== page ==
Shifting Horizons II // Des horizons évolutifs II

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Gave a short talk, Librarians are the dream unconcious of the research enterprise (as are all other support staff) as part of the opening panel, The Canadian RDM Landscape.  Other panelists included: Jonathan Dewar, Executive Director, First Nations Information Governance Centre (FNIGC); Jeremy Geelen, Senior Advisor/Science Policy Branch CIHR; Kevin Fitzgibbons, Executive Director, Corporate Planning and Policy Division, NSERC; Matthew Lucas, Executive Director, Corporate Strategy and Performance, SSHRC; James Doiron, Portage RDM Training Expert, & RDM Services Coordinator, University of Alberta Libraries

This talk was part of a larger CARL Portage train-the trainer day that I coordinated for the uOttawa Library. The fourth in a series of annual days dedicated to research data management (RDM) awareness-raising and training. This year we focus on upskilling Librarians, research facilitators, faculty IT representatives and research administrators and support staff. Topics covered are: Tri-Council policy and impact on researchers, RDM best practices, how to do a data management consult, how and why to do data deposit.

Complex Networks of Desire: Mapping community in Visual Arts Magazines Fireweed, Fuse, Border/Lines

Las complejas redes del deseo: Trazando las comunidades en revistas de artes visuales Fireweed, Fuse, Border/Lines

Co-presented with Tomasz Neugebauer (Concordia University Library) at DH2018 “Puentes/Bridges” in Ciudad de Mexíco, 27 June 2018.

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Full-size English/Español version of the poster.

We present ongoing research using data visualization and complex network analysis to historicize the production of three periodicals: Fireweed, Fuse, and Border/Lines. Computational methods allow for the visualization of metadata describing these magazine issues as a complex network – but what do these visualizations reveal about real social relations involved in the production and circulation of these magazines? Fireweed, Fuse, and Border/Lines emerged between 1976 and 1986 in Toronto, Canada, from a hotbed of lesbian and gay liberation, feminist and cultural race politics, thereby circulating in relation to transnational social, political and cultural movements (Butling and Rudy, Gonosko and Marcellus, Monk, Robertson). Whereas digital art historical scholarship often applies computational methods to the analysis of visual images (Zorich, Manovich), this paper instead applies complex network analysis to bibliographic metadata describing artist-led magazine publishing. We propose that there is a correlation between the magazine as a site of imagined community (as a discursive site where artistic scenes and poetic community are formed) (Allen, 12-17); and the complex networks visualized from metadata describing production teams and content of each printed issue (Knight, Long, Lincoln, Liu).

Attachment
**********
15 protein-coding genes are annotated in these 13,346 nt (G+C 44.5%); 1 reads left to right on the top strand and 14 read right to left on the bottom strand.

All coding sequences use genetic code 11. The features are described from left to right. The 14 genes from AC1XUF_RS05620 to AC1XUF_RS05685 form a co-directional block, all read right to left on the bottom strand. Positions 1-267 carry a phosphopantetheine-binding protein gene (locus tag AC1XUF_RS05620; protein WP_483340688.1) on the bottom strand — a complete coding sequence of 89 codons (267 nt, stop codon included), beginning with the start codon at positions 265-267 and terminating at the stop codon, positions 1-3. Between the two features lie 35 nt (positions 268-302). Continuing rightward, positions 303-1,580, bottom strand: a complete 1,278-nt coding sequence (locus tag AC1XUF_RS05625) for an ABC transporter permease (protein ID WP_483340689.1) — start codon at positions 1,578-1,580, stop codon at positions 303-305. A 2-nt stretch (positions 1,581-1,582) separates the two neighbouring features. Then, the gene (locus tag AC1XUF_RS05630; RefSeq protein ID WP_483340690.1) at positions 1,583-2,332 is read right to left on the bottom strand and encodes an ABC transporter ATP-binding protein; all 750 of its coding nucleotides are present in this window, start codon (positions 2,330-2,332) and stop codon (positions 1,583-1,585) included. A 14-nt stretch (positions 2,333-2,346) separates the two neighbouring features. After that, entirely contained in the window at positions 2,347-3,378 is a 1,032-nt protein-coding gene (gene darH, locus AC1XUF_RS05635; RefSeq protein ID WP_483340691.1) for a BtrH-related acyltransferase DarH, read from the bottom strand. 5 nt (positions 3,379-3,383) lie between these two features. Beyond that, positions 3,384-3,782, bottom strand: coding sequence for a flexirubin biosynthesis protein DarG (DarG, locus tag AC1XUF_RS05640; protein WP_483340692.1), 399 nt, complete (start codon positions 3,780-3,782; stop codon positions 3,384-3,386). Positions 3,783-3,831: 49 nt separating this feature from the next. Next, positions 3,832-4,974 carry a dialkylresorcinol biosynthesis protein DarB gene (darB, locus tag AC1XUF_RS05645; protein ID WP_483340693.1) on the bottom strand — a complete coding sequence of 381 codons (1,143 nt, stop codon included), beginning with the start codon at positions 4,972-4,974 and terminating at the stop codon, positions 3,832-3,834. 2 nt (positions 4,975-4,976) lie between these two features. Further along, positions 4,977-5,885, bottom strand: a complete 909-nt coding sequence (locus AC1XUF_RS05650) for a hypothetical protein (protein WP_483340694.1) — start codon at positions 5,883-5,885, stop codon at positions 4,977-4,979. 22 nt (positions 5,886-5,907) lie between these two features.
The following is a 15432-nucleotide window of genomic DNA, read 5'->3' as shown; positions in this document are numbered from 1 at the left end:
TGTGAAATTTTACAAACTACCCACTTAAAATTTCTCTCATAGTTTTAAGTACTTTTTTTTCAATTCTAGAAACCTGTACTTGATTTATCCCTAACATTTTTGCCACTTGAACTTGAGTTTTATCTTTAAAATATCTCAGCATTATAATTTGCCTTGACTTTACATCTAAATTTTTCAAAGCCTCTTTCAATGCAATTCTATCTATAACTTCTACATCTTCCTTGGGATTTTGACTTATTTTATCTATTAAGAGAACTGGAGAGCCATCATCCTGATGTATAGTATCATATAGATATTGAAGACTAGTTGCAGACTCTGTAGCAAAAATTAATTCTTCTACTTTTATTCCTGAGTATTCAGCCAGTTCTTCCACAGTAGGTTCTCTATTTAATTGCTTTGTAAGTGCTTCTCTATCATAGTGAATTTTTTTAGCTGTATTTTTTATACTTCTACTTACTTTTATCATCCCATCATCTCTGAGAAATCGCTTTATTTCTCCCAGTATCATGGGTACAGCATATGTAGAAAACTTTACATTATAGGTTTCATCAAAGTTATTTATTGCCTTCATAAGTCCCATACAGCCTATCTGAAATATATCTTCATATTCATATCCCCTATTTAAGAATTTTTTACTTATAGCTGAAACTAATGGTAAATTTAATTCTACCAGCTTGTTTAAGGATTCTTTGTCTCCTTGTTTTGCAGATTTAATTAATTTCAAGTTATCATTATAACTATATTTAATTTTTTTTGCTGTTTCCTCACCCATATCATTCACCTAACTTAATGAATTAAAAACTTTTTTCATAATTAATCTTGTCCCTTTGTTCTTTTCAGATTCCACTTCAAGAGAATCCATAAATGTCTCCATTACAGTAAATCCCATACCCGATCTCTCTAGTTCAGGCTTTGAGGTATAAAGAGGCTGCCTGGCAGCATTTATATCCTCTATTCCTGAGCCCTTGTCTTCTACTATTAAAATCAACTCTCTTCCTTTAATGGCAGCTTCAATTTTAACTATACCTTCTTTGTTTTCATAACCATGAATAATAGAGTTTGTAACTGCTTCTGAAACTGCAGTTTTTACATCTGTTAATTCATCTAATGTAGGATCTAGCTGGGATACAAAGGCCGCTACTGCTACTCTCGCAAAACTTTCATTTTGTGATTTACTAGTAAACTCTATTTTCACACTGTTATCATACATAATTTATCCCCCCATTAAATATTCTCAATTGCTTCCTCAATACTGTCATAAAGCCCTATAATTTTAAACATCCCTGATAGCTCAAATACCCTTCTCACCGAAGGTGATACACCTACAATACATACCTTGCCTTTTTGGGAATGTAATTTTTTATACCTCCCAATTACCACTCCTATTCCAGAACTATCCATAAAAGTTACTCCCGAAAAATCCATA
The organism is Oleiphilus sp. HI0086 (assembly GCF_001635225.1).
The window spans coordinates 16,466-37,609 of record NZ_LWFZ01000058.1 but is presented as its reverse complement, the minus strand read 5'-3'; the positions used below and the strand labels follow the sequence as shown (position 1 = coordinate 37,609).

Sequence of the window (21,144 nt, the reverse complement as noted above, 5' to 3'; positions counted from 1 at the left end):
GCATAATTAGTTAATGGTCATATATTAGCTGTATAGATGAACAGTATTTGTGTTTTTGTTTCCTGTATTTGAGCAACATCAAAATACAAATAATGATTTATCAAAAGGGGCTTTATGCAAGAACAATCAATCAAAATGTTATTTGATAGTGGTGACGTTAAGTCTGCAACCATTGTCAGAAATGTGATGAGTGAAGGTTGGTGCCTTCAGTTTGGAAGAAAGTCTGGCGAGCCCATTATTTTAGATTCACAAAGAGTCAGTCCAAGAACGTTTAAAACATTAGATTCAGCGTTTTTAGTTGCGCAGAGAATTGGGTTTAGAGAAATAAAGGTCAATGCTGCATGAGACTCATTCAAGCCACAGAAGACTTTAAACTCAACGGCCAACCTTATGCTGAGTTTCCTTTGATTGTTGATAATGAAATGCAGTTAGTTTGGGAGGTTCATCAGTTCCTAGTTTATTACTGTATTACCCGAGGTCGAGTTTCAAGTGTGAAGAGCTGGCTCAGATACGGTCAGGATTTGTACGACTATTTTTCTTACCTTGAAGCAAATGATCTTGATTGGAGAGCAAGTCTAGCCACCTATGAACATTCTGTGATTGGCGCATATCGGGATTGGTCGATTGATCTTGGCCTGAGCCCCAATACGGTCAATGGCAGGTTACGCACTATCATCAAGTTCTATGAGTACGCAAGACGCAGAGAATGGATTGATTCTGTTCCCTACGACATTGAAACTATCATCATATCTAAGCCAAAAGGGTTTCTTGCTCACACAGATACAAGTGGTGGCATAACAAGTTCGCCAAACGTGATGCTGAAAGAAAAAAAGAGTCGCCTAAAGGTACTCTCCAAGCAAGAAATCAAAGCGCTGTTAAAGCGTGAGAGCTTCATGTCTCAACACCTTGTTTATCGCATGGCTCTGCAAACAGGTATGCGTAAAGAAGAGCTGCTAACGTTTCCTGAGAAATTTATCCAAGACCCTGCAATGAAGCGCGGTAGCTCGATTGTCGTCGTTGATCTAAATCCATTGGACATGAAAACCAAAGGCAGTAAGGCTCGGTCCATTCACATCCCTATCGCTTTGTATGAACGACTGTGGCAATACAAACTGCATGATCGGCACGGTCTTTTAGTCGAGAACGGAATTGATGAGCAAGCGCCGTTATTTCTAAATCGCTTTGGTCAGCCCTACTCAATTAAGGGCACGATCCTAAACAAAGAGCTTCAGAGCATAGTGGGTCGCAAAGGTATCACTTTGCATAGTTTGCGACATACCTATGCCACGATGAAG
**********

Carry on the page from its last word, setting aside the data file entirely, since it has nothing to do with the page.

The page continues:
To read the rest of this paper, see this extract from the DH2018 book of abstracts: Tayler_Neugebauer_dh2018_abstracts

The entire collection of abstracts is also available.

Toronto’s Urban Imaginaries

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Jon Johnson of First Story Toronto leads
Indigenous Roots and Routes Along the Humber River.
Image courtesy of Luis Jacob.

Throughout the 2017-2018 academic year, I had the pleasure of leading a Jackman Humanities Institute Working Group at UofT, alongside Barbara Fischer and Elizabeth Legge. The official description of the Group is up on the JHI site, but in response to questions I have had, I’ve list a more detailed description our activities here.

Meetings
A series of eight meetings took place as public and invitational events working through different presentation formats, with a rotating attendance. At each meeting, core group members were complemented by invited guests including graduate students, scholars, members of community arts organizations, and major public galleries and museums.

September 19. Introductory Show-and-Tell.
Attendance 25